When referees ruled Brandon Taylor had committed a last-second foul before the end of Friday's Utah-Duke game, their decision to put seven-tenths of a second back on the clock and send Quinn Cook to the foul line wasn't as meaningless as it may have seemed.
A lot of money changed hands because Cook sank one of two free throws to increase the Blue Devils' final margin of victory to 63-57.
Most sports books listed top-seeded Duke as either a five-point favorite or a 5.5-point favorite entering its Sweet 16 matchup with fifth-seeded Utah. A bet on the Utes to cover would have either won or pushed based on those lines until Cook's otherwise innocuous free throw changed that.
Reaction from gamblers was immediate and wide-ranging on social media simply because of the unusual circumstances in the game's final seconds. Both teams were so sure the game was over that Duke's Mike Krzyzewski and Utah's Larry Krystkowiak had already shaken hands and the players were already going through the handshake line as well before referees sent them back onto the floor.
The decision to extend the game helped gamblers and hurt sports books for the most part. According to the web site Top Bet, 83 percent of those who wagered on the game bet that Duke would cover the 5.5-point spread.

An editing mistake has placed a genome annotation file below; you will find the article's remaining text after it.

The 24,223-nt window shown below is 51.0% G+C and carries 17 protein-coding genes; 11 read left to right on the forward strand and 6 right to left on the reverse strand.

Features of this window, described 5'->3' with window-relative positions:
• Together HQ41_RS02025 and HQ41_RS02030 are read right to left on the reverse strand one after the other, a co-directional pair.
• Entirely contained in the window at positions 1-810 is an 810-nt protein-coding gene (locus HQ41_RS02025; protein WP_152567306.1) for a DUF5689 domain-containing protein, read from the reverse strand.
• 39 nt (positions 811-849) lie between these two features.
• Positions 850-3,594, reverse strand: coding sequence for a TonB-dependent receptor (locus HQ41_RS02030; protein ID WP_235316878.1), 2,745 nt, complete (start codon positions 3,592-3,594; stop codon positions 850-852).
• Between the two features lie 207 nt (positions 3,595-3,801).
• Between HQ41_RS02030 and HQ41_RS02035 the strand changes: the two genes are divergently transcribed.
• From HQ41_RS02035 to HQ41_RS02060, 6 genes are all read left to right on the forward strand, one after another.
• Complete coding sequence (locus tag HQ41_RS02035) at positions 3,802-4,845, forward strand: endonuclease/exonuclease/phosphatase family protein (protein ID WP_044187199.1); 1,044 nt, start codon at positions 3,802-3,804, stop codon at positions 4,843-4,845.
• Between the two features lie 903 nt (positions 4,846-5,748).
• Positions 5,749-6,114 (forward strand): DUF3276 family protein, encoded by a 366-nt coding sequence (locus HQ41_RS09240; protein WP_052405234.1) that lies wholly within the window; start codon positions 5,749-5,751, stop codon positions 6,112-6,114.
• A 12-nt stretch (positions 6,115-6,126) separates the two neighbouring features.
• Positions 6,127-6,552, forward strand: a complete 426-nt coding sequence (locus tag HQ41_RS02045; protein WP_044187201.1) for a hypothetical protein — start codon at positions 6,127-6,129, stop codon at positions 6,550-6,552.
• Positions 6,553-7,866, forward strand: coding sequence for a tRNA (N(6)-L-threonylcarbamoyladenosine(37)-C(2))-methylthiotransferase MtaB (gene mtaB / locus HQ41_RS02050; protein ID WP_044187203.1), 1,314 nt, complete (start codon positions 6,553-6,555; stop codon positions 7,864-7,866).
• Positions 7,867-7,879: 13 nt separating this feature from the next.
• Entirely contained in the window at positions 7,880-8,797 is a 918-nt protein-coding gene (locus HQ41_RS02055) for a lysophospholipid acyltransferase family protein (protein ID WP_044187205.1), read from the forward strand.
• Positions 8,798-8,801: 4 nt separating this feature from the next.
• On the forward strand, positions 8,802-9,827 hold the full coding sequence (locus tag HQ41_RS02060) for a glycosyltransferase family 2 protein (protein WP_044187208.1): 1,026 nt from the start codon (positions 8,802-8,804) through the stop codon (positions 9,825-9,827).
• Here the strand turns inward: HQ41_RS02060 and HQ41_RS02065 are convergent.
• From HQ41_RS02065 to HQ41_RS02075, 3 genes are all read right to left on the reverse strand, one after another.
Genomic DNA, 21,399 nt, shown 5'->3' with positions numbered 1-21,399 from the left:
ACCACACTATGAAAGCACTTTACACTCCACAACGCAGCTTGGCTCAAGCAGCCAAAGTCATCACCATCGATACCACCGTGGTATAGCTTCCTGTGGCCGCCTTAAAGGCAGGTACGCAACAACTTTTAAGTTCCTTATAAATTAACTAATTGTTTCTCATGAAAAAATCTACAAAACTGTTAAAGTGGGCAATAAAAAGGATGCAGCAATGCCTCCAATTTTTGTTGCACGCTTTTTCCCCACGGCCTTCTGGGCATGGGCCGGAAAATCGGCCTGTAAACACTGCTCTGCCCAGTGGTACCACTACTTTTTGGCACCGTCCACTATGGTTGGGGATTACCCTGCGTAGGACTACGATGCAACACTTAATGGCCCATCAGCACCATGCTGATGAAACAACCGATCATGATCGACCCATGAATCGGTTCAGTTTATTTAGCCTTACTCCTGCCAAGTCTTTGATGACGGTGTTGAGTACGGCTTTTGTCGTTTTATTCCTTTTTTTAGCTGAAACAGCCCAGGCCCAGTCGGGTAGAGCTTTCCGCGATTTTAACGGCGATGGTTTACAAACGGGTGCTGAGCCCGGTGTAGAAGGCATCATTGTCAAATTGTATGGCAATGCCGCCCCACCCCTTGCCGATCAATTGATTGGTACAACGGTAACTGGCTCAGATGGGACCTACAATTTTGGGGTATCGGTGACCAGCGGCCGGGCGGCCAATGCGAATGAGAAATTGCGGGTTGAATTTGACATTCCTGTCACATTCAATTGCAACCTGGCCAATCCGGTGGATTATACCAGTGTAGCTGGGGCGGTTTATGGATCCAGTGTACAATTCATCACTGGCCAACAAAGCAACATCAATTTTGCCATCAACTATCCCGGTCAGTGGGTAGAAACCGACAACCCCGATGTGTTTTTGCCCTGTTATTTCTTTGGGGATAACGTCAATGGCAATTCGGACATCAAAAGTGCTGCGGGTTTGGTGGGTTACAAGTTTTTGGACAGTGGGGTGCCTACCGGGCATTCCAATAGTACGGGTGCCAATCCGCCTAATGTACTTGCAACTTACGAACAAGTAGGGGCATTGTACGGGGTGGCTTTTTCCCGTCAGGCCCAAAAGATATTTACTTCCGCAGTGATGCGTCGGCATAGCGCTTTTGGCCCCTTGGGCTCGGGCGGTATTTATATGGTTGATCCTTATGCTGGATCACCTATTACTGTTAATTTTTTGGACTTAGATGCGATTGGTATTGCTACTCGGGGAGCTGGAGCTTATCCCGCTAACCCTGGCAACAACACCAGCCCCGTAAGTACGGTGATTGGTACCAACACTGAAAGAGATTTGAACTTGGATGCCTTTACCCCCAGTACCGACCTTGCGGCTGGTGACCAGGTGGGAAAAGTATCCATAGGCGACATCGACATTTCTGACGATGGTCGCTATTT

Referees were technically correct that Taylor committed a needless reach-in foul with time still left on the clock, though reviewing the play and forcing the teams to return to the floor served no real purpose. Furthermore, if the refs were that interested in making calls right up to the final buzzer, they certainly could have ruled a jump ball seconds earlier when Delon Wright appeared to cleanly tie up Cook.
Among those gamblers who had the most reason to be furious was a Twitter user named @Tanesurf, whose six-team parlay included the Utah-Duke game. Instead of winning $1,000 for hitting on five of those bets and pushing on the Utes, he gets nothing.
Of course, he's not the only gambler affected by the last-second foul. A sampling of reaction from others who either caught a lucky break or endured the bad beat of the NCAA tournament:
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